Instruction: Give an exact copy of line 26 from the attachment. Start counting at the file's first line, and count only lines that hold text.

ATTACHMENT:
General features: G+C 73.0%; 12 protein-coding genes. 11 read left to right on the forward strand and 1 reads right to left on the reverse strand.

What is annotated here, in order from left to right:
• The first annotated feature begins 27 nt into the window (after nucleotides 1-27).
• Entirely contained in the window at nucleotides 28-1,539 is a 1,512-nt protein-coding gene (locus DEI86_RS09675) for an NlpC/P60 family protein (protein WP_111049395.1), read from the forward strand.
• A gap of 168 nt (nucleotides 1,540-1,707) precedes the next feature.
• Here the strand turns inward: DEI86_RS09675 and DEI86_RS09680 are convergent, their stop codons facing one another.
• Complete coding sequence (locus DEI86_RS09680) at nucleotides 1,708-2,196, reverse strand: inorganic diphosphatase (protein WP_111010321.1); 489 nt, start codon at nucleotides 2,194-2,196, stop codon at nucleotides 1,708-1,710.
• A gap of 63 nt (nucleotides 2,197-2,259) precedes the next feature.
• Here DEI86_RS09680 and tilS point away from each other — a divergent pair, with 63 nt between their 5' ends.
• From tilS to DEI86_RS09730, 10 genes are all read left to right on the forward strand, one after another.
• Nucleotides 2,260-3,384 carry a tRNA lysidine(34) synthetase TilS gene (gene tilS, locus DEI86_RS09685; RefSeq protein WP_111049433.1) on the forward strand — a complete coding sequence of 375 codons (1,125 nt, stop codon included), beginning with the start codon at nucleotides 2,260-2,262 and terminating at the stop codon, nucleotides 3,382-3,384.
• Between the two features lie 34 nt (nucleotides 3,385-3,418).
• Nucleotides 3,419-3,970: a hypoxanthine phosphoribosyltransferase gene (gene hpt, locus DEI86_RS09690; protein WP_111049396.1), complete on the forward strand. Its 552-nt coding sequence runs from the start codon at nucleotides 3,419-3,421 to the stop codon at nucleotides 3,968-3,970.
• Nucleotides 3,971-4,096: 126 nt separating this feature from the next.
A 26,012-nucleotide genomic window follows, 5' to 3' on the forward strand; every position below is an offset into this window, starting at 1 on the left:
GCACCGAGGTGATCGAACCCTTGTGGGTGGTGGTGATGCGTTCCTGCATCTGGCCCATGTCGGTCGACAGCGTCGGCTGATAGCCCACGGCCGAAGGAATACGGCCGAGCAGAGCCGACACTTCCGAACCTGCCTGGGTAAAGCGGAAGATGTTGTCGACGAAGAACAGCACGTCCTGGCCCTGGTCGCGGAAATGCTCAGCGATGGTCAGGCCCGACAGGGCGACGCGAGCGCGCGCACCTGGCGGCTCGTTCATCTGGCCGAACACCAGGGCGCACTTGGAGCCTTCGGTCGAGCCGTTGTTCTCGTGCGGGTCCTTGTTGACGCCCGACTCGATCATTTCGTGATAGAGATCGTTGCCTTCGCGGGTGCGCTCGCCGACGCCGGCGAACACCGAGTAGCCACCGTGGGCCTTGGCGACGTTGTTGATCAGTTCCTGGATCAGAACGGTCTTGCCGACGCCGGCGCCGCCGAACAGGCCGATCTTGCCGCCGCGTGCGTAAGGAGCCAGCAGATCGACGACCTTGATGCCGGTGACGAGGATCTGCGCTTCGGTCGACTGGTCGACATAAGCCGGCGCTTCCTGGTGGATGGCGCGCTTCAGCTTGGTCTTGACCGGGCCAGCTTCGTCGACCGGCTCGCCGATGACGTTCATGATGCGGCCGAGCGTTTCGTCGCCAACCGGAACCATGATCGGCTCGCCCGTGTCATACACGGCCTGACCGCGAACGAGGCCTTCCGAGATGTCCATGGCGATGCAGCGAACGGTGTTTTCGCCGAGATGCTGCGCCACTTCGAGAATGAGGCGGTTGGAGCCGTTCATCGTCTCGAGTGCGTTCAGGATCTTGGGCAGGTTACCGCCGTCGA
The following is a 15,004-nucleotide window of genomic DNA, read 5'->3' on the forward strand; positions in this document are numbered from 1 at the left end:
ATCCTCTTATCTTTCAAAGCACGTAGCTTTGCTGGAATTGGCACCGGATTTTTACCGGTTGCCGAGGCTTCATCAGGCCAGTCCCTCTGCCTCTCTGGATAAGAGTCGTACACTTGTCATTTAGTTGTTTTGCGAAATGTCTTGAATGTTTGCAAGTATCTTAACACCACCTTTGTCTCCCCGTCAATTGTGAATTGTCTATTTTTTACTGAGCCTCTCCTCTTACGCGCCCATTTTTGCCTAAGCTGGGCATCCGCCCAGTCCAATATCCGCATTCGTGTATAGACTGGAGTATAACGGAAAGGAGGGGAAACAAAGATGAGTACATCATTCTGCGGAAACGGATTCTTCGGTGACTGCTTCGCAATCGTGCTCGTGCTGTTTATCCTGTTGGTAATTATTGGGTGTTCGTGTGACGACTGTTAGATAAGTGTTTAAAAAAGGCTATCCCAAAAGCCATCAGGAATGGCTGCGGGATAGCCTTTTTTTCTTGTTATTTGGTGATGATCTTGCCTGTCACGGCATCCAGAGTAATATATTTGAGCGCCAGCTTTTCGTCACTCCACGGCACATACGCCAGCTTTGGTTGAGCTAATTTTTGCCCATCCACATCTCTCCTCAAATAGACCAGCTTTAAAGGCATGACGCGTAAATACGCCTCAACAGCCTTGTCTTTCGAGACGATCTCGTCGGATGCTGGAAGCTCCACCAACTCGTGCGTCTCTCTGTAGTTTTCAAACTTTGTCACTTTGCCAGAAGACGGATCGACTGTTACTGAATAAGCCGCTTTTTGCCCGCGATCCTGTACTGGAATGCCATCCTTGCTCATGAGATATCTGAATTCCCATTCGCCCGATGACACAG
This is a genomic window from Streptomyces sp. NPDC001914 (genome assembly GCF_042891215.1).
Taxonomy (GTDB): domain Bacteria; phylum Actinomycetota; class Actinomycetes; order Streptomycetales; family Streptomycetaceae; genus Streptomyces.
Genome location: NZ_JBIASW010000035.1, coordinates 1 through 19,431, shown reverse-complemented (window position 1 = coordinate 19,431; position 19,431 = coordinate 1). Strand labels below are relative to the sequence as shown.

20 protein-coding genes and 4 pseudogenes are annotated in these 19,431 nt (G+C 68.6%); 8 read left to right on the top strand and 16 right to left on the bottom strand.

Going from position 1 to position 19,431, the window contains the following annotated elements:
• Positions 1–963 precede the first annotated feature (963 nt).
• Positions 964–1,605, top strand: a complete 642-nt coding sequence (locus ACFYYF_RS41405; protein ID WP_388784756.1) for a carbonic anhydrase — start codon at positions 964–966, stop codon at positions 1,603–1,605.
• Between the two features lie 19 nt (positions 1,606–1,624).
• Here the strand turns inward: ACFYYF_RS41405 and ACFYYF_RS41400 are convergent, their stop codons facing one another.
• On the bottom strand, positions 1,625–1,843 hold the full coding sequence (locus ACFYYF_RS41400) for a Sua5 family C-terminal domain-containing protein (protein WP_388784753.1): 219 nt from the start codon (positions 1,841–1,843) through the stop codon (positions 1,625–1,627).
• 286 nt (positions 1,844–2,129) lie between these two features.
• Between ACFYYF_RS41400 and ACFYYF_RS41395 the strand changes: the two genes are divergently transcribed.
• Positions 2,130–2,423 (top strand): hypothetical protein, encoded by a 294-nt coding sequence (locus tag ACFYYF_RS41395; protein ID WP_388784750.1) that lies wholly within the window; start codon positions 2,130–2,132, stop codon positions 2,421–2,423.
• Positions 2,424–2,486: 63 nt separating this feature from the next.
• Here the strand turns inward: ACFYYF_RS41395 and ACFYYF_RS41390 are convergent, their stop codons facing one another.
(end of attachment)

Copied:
• Between the two features lie 19 nt (positions 1,606–1,624).